3. Create an audio business card or get someone to interview you as an expert on a particular topic. I recently interviewed Genius League Member Nathan Viveiros on what to look for when outsourcing your IT support; an interview he’s now using to build credibility with new prospects. This is FAR more powerful than a flimsy business card and it properly positions him as the expert while simultaneously delivering value. This is underscored by the fact that Nate operates his business remotely and has recently figured out how to close BIG managed services deals over the phone without ever meeting the prospect— something many of his peers swore couldn’t be done.
  4. Public Speaking.  I highly recommend you secure as many speaking engagements as possible, even if you have to create them on your own by conducting your own events and seminars. Seek out associations, non-profit groups and the Chamber. Many associations look for subject matter experts to add value to various meetings and programs they offer.
  5. Become “active” in your local community.  Join various boards and committees and volunteer your time. This will lift your awareness and open doors to meet key decision makers and key influencers in your market area. If you target a niche like I do, partner with other key vendors and influencers in that niche, whether it be speaking at their events, offering support to their members, attending their events, etc.

New Year’s Resolution #2: Use More “Creative And Honest Theft.”

I recently received a letter sent to me by Master Mind Member Leah Hazenfield, Customer Account Manager at ProfessionalTelecommunications Services, Inc. who wrote:

“Robin, I hope this made it into your hands. We’re in a different primary industry, but your methods are easily adaptable! Here are a few examples we’ve used to generate recurring revenue that were unheard of in our industry. Maintenance and support never used to sell well in telephony. Guess what? We’ve broken the mold using some of your methods and creative selling strategies. If you want to do business with us, you have to pay us to have our unmatched servicesat your beck and call! Thanks for the boost from you and the TMT staff!”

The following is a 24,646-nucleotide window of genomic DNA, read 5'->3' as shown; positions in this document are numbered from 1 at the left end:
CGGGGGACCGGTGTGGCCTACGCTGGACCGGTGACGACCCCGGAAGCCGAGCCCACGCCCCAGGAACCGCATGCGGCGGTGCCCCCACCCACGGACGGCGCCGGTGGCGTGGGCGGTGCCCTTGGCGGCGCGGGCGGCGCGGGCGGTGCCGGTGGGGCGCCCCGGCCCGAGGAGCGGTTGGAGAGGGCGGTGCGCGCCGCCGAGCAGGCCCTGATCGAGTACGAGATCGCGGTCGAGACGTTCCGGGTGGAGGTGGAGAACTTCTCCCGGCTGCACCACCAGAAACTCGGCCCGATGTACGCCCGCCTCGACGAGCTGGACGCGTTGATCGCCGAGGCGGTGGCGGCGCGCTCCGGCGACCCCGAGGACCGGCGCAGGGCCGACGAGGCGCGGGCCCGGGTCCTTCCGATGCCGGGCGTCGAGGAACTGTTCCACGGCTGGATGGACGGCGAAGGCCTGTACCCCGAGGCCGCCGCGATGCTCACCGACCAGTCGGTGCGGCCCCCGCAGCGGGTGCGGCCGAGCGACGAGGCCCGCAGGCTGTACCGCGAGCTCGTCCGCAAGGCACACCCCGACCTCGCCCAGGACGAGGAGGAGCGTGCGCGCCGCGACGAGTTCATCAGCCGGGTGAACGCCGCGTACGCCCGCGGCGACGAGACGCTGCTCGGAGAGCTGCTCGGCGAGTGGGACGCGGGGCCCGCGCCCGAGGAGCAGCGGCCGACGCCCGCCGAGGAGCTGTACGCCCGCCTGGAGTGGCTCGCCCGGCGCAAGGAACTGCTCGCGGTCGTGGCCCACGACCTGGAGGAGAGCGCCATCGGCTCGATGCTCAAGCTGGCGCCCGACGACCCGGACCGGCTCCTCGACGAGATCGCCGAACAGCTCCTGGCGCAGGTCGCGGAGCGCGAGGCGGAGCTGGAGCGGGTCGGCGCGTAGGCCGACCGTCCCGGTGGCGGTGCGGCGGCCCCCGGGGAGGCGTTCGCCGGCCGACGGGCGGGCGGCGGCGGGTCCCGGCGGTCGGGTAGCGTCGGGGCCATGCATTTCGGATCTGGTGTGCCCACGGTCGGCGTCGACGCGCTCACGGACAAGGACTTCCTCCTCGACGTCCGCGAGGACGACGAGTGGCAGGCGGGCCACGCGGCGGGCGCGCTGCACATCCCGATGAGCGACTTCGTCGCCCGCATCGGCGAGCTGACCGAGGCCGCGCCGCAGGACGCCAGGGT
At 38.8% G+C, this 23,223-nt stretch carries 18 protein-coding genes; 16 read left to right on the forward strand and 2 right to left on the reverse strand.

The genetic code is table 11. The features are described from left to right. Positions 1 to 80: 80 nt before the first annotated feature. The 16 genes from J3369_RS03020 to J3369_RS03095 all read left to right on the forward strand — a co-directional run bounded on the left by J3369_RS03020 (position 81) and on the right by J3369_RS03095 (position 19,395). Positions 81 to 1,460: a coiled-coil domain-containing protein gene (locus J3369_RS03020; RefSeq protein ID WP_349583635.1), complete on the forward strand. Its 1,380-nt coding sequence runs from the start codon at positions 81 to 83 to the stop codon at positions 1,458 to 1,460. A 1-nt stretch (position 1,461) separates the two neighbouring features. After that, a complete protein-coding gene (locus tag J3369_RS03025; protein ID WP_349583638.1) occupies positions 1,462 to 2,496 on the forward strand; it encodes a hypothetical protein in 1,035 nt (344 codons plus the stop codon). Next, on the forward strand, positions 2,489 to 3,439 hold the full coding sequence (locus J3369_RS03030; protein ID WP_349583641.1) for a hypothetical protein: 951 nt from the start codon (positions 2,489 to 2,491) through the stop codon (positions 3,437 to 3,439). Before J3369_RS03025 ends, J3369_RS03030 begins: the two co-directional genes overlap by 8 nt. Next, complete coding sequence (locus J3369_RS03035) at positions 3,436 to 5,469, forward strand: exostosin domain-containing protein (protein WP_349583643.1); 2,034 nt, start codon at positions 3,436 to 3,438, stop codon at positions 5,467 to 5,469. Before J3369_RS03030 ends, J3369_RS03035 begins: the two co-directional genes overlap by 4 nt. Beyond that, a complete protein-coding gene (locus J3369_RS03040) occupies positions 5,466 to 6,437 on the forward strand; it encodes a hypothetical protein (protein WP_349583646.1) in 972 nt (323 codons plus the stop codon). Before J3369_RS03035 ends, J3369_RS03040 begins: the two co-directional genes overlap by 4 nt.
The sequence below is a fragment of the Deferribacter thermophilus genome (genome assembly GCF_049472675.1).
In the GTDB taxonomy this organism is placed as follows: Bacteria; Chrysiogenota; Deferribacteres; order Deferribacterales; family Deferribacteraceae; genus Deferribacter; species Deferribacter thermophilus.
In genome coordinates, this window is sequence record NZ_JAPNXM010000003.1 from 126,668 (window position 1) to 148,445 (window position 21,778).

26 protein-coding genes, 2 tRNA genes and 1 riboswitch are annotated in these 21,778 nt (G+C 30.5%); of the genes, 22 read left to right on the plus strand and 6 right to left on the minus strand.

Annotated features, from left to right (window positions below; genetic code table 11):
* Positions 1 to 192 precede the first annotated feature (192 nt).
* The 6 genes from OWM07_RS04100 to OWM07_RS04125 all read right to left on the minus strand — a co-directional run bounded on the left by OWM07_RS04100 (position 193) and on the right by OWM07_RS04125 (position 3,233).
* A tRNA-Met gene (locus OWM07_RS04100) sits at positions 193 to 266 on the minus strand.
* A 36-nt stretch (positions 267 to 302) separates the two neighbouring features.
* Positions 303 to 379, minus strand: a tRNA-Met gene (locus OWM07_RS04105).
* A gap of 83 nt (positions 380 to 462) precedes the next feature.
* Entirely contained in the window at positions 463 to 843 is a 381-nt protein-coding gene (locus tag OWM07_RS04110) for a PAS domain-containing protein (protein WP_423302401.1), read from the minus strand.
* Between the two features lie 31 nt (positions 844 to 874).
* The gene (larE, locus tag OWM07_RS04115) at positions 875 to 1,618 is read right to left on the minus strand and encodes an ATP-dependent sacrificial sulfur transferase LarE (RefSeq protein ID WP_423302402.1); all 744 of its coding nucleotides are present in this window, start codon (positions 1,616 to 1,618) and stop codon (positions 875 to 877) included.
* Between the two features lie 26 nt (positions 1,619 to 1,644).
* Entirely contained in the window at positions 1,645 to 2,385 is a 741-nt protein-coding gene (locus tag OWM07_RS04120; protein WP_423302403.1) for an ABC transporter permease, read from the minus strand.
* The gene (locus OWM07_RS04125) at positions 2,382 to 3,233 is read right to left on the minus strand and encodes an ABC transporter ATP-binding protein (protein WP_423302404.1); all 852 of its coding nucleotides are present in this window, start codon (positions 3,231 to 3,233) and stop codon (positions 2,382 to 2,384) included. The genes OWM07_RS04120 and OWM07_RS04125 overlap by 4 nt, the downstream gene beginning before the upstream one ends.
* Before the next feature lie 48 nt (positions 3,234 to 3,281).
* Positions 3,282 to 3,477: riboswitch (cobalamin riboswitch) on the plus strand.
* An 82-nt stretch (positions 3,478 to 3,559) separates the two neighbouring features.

Well done, Leah. One of the biggest road blocks to success is negative beliefs about how a certain thing can’t be done because it’s never been done before, it’s not how everyone else does it in our industry, our customers are “different” and won’t respond to that, etc. As a business owner, you have to be smarter than that. Drive through windows were invented by Ray Kroc in the 1930s and have since been adapted by all different kinds of businesses, including wedding chapels. As an entrepreneur and marketer, make sure you keep your eyes and ears open for marketing and business strategies OUTSIDE the IT industry that you can apply in your own.

* For the record, honest theft is when you take another person’s idea or strategy and instead of copying it verbatim, use the concept or idea creatively in your own business. I’ve seen a number of members steal various web sites and content from both us and some of our more savvy marketing clients. Don’t do that. It IS stealing and it is illegal.

Next time, I’ll reveal my #3 and #4 New Years Resolutions for IT Marketers!